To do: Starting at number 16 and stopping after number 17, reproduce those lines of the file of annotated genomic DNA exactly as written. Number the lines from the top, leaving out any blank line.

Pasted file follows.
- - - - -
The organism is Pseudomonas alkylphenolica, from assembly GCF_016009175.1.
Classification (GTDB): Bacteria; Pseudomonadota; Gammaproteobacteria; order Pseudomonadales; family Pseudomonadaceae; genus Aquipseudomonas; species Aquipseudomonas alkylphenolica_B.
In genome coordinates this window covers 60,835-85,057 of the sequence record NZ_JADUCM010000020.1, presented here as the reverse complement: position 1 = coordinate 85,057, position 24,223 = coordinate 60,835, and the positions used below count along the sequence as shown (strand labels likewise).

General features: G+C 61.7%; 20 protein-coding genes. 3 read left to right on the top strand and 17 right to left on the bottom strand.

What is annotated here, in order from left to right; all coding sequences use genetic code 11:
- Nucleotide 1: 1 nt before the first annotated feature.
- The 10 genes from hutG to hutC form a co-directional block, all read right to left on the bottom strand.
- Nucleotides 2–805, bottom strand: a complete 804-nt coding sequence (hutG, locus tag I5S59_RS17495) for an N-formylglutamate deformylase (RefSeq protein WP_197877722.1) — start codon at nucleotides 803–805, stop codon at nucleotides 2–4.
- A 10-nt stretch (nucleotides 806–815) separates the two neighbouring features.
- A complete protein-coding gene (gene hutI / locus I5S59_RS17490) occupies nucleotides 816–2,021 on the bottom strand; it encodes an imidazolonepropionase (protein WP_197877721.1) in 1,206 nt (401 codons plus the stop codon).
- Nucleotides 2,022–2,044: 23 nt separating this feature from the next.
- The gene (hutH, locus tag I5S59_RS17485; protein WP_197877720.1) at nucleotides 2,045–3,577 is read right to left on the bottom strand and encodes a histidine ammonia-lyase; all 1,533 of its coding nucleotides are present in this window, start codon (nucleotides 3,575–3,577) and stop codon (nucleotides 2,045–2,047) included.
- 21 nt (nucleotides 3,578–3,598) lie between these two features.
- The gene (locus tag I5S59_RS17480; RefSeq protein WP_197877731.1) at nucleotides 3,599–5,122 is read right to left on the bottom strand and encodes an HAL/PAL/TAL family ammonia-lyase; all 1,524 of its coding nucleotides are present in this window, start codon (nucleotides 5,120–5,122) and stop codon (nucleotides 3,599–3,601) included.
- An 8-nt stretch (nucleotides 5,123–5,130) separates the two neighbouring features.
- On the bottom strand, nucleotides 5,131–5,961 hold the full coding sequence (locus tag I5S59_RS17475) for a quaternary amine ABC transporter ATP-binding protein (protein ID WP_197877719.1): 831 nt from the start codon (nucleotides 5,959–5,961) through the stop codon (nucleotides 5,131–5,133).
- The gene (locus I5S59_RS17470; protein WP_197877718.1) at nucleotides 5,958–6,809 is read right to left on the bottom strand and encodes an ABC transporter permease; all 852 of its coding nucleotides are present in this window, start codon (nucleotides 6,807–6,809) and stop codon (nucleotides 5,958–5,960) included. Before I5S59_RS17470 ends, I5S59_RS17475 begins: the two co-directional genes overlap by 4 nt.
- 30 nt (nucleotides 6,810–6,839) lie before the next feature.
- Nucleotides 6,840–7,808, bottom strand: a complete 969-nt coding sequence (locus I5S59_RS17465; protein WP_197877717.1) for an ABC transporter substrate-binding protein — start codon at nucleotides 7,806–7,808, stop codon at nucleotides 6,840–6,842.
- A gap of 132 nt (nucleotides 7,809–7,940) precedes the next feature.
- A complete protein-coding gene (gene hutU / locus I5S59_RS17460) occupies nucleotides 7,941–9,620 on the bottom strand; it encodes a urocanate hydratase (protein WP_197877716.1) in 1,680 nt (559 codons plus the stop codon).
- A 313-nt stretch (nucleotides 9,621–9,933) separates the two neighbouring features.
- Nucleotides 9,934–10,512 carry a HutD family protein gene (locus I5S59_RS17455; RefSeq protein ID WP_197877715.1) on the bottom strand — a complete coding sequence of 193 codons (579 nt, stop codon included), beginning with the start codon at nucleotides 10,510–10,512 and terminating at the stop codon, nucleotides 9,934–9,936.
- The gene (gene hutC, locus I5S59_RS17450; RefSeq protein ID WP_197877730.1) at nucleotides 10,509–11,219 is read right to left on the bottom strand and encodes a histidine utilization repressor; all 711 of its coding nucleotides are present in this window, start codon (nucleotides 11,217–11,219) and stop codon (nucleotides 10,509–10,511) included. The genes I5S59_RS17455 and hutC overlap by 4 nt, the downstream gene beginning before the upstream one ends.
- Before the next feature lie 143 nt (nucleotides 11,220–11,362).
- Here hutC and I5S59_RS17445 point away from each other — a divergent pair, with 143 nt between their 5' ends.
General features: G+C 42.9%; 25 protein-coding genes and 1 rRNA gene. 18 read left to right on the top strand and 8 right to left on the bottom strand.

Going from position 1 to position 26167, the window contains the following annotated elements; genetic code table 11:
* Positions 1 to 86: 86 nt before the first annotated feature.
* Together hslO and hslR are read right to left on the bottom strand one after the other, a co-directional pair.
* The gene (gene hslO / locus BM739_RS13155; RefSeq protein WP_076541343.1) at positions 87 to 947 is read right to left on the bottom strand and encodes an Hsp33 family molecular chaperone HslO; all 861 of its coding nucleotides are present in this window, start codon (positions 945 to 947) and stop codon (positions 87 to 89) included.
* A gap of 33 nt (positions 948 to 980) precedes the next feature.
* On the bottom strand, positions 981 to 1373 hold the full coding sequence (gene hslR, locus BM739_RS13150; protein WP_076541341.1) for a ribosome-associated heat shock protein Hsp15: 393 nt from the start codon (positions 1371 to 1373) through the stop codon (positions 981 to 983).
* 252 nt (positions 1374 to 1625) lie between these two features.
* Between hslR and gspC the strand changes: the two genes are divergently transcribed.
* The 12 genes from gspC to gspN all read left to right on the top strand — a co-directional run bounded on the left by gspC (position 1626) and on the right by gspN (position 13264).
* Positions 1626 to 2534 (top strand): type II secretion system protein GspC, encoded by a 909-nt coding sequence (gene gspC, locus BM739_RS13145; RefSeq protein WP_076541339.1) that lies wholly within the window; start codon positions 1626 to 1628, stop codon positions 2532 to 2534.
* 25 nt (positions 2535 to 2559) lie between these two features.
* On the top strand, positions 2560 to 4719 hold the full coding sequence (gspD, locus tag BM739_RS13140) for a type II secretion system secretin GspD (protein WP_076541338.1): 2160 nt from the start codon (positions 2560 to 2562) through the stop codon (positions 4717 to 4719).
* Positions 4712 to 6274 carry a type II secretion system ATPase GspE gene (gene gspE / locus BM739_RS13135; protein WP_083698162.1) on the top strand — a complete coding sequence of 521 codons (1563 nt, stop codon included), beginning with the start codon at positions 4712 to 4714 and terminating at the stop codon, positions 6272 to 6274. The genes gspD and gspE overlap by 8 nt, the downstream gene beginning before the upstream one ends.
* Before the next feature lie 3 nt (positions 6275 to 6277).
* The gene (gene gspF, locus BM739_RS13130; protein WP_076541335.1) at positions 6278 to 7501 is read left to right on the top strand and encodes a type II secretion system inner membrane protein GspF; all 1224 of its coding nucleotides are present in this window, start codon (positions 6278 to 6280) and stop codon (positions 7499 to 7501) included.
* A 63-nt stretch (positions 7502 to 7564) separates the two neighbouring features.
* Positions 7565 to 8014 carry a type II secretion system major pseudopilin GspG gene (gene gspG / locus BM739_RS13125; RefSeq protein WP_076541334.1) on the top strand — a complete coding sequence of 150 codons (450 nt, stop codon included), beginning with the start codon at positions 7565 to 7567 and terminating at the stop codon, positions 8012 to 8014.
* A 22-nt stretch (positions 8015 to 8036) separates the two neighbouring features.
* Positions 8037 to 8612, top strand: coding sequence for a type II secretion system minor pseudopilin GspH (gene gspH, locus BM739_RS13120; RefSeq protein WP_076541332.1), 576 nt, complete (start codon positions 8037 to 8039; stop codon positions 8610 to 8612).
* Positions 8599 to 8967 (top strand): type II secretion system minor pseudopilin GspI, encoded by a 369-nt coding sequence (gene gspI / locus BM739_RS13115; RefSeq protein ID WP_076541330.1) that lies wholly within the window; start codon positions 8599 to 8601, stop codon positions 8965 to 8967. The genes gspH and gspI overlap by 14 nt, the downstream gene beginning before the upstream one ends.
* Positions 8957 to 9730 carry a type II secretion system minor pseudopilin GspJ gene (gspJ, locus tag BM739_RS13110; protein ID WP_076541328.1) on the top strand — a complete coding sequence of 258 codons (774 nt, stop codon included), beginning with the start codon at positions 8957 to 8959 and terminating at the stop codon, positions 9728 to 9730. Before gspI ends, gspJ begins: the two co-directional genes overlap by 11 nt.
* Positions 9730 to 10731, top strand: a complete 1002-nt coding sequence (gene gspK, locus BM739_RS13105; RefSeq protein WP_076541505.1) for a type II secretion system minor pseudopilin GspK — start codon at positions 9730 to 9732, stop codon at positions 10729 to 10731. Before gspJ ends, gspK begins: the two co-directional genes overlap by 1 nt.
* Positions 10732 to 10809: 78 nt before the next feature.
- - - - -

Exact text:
- On the bottom strand, nucleotides 5,131–5,961 hold the full coding sequence (locus tag I5S59_RS17475) for a quaternary amine ABC transporter ATP-binding protein (protein ID WP_197877719.1): 831 nt from the start codon (nucleotides 5,959–5,961) through the stop codon (nucleotides 5,131–5,133).
- The gene (locus I5S59_RS17470; protein WP_197877718.1) at nucleotides 5,958–6,809 is read right to left on the bottom strand and encodes an ABC transporter permease; all 852 of its coding nucleotides are present in this window, start codon (nucleotides 6,807–6,809) and stop codon (nucleotides 5,958–5,960) included. Before I5S59_RS17470 ends, I5S59_RS17475 begins: the two co-directional genes overlap by 4 nt.